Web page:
TED is a non-profit global community devoted to spreading ideas, usually in the form of short, powerful talks (18 minutes or less). It began in 1984 as a conference where Technology, Entertainment and Design converged, and today covers almost all topics; from science to business to global issues — in more than 100 languages. Independently run TEDx events help share ideas in communities around the world.
The TEDxAccra talks concluded recently on 12th April 2015. Speakers for the event were selected from distinguished nomination lists from within and outside Ghana to deliver inspirational talks, performances, innovative creations as well as better ways of serving societal and business needs. Kafui dey, Gena West, Maame Yaa Boafo , and Jane Afia Awindor. These are just a number of the influential people who gave their two cents on issues Africans face both inside and out of Ghana.
Citi Fm’s Breakfast show host and Director of News, Bernard Koku Avle, shared on the importance of African media. He highlighted the fact that Africans need to maximize on their own efforts to relay information about the African continent. “African journalists should not always rely on CNN but should create their own CNN and be able to tell our own story to the outside world,” he said. Additionally, he campaigned for locally generated TV and radio shows. Despite the challenge of hiring people without a formal education in film and media, he challenged African media to consider it because these are the people who can portray Africa to the world as it really is, writes Florence Naa Oyoe Quartey of Ghanaweb.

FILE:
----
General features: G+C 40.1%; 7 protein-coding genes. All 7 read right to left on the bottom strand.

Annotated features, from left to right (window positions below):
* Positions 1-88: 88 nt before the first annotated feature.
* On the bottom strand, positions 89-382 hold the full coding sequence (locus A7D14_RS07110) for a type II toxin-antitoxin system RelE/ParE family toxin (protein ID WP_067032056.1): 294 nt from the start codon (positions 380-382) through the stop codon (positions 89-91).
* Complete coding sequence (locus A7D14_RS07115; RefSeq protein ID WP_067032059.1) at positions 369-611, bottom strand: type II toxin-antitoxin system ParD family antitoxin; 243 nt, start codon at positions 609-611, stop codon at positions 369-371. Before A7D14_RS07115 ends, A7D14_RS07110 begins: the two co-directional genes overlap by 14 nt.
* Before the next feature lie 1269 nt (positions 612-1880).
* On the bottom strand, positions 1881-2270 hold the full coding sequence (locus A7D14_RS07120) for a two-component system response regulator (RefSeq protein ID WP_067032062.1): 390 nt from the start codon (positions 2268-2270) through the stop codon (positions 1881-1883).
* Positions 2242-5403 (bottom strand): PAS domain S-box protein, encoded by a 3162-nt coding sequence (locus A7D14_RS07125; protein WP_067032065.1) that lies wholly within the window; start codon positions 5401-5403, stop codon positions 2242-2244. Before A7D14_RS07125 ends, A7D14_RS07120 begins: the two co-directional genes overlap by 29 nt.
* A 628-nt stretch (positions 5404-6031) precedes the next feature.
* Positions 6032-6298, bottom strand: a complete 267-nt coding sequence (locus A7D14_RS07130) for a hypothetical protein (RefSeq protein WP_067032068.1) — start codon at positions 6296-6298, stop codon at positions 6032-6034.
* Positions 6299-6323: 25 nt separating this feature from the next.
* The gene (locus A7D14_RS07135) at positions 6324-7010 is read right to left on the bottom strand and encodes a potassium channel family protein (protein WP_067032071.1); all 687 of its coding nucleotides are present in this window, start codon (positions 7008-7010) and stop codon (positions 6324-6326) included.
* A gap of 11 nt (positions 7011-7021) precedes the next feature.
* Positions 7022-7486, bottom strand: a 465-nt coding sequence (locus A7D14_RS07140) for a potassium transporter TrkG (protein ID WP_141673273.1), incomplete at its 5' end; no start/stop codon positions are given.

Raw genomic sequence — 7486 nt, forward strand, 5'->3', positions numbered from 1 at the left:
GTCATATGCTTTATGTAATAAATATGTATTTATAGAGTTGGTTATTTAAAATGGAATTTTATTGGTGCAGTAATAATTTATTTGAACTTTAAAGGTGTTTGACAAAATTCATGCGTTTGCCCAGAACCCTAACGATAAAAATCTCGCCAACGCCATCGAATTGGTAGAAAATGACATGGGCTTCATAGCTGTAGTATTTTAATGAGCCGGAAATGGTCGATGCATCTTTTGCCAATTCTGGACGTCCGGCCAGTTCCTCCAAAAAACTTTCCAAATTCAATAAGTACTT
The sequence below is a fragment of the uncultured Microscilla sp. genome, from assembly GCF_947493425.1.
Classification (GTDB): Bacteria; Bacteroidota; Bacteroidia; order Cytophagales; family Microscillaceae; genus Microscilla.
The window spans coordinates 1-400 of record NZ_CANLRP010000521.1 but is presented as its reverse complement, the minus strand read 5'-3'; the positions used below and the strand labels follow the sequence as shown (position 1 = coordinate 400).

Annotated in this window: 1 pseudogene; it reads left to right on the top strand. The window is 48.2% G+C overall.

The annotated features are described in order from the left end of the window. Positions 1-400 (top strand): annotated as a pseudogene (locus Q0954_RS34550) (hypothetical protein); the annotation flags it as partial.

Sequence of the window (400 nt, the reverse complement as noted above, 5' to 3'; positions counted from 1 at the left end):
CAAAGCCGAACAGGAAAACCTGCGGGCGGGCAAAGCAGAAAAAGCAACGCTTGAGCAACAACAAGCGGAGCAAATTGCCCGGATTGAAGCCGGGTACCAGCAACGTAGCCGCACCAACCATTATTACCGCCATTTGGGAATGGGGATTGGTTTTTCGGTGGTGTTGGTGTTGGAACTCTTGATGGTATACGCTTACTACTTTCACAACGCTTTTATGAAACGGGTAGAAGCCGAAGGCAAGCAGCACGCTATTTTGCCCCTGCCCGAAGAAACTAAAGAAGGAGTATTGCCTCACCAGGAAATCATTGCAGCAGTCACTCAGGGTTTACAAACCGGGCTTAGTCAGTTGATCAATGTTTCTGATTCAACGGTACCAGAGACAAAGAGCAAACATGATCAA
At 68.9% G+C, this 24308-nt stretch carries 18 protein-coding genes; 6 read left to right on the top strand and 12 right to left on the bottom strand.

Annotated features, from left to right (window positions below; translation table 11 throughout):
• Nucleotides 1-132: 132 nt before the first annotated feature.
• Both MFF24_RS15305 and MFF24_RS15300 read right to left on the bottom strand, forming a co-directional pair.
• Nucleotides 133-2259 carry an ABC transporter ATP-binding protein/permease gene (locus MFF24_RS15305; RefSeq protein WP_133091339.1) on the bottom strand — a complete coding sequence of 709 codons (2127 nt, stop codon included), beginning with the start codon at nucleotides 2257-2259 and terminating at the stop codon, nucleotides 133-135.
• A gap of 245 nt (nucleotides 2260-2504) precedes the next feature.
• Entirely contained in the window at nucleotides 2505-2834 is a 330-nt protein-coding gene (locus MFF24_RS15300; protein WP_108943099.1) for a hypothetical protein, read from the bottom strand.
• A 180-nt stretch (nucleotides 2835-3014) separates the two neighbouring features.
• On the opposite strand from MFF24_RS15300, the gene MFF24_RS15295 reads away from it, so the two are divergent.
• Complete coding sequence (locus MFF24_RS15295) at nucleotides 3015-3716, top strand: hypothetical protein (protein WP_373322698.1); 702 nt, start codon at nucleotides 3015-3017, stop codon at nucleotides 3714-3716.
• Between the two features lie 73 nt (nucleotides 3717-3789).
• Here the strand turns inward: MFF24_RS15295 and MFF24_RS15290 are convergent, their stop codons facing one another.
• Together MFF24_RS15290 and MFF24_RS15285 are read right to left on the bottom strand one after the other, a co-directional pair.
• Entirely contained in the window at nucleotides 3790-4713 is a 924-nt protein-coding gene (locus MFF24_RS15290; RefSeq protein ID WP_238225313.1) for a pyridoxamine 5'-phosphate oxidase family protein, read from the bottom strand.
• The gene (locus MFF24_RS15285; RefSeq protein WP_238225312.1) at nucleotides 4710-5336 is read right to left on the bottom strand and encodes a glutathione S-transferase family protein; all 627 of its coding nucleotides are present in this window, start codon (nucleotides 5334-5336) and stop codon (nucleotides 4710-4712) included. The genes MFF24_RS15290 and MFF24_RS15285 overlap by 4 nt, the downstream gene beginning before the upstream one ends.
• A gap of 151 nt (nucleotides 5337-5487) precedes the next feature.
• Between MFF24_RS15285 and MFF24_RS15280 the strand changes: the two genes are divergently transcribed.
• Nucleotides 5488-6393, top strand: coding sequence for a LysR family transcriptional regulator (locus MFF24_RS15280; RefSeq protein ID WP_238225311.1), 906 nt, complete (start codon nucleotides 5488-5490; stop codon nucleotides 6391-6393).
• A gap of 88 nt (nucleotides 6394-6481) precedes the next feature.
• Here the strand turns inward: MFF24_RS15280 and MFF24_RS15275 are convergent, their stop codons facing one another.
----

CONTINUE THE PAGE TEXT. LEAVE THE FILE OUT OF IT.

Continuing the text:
Farida Bedwei (here on the left), a software engineer and author gave about Africans reliance on their governments. Why should we continue asking our governments for help when we can innovatively some of the problems that we face on our own? We should avoid the ‘blame game’ and think on our feet. Abrefi who has suffered from Cerebral Palsy Disorder her whole life also had this to say about the economy, “Ghanaians must stand up and fight against economic problems. The over reliance on government, for me, is not the best because there are certain issues that could be addressed without government’s involvement.”
Another speaker was Mrs Agnes Emefa Essah, the Chief Marketing Officer of Vodafone Ghana who was urging business owners to connect with their consumers in order to increase productivity. She urged them to utilize the internet to its full potential in order to interact with their customers about their products and get feedback while increasing in the production process.
On the other hand, Ms Christa Elise Sanders, Director of Webster University, Ghana has called for the introduction of innovation and technology into the African continent’s educational programmes. She said African teaching methods need to change drastically in order for the upcoming generations to be relevant in the emerging job market. Professor Patrick Awuah, Co-Founder Ashesi University contributed to this sentiment by saying that the amount of investment in education on the continent is a lot and the private sector needs to support governments to deliver quality education to their citizens. “Education will be more of Pan-African with the opening of campuses in various African countries,” he added.
The event was a success and inspired the audiences to stand up and make the change they want to see in Africa. What difference will YOU make?